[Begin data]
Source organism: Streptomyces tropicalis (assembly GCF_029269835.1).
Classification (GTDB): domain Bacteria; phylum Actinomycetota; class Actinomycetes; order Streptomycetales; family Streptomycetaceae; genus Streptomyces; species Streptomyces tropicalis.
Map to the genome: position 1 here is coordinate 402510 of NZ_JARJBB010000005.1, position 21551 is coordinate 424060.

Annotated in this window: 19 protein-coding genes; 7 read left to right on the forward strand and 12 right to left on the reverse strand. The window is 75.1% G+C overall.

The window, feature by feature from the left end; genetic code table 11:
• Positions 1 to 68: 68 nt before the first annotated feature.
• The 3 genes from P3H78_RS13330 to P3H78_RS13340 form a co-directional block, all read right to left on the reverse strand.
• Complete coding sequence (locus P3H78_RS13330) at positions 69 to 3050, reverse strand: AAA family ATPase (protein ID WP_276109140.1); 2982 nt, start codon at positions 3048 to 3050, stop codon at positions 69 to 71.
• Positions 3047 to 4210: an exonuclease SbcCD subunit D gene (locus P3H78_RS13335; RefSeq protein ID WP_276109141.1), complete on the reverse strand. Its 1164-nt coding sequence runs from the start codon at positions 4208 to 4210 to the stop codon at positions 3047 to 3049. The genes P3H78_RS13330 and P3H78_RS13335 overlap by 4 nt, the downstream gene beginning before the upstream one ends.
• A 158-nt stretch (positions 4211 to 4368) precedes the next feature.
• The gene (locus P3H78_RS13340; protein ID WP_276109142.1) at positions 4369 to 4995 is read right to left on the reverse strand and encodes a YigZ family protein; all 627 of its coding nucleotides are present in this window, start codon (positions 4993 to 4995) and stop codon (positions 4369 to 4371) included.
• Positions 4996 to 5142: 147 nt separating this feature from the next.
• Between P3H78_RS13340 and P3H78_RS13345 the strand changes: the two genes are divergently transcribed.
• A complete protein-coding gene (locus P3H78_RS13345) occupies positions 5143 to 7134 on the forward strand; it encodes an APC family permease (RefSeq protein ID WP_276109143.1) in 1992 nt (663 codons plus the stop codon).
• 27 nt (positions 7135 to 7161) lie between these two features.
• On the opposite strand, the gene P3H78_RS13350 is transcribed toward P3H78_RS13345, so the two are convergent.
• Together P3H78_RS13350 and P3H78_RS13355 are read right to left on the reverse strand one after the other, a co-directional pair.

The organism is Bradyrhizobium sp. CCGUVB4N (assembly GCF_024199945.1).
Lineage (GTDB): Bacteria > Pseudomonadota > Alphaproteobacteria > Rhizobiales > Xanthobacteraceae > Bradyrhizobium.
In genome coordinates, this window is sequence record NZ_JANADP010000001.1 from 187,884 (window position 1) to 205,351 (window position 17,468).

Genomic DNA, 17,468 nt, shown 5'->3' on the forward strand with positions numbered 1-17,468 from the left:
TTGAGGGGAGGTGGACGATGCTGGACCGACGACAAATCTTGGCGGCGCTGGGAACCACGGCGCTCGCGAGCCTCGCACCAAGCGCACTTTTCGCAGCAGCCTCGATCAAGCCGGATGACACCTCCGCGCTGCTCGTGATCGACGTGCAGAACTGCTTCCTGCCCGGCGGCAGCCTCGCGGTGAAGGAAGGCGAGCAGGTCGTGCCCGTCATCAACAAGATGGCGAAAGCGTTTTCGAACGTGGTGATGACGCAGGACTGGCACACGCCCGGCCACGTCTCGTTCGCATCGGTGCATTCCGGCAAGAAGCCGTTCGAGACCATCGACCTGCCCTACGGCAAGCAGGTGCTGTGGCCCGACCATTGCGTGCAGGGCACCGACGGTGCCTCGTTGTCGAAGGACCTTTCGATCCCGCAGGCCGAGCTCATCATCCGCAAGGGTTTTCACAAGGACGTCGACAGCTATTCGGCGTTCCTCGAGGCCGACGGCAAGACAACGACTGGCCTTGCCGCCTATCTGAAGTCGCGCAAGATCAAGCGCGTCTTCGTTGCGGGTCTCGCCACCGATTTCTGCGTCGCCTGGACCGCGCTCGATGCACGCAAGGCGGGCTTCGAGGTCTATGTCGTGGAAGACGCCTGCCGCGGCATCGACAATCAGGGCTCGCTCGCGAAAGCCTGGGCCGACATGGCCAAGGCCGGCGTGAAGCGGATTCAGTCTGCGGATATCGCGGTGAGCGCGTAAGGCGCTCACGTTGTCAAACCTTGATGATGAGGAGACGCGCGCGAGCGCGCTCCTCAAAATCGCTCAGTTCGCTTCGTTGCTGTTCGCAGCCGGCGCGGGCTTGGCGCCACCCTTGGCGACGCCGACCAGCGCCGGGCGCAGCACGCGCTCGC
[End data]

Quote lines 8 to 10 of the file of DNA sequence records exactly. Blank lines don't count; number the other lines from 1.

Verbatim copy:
• Complete coding sequence (locus P3H78_RS13330) at positions 69 to 3050, reverse strand: AAA family ATPase (protein ID WP_276109140.1); 2982 nt, start codon at positions 3048 to 3050, stop codon at positions 69 to 71.
• Positions 3047 to 4210: an exonuclease SbcCD subunit D gene (locus P3H78_RS13335; RefSeq protein ID WP_276109141.1), complete on the reverse strand. Its 1164-nt coding sequence runs from the start codon at positions 4208 to 4210 to the stop codon at positions 3047 to 3049. The genes P3H78_RS13330 and P3H78_RS13335 overlap by 4 nt, the downstream gene beginning before the upstream one ends.
• A 158-nt stretch (positions 4211 to 4368) precedes the next feature.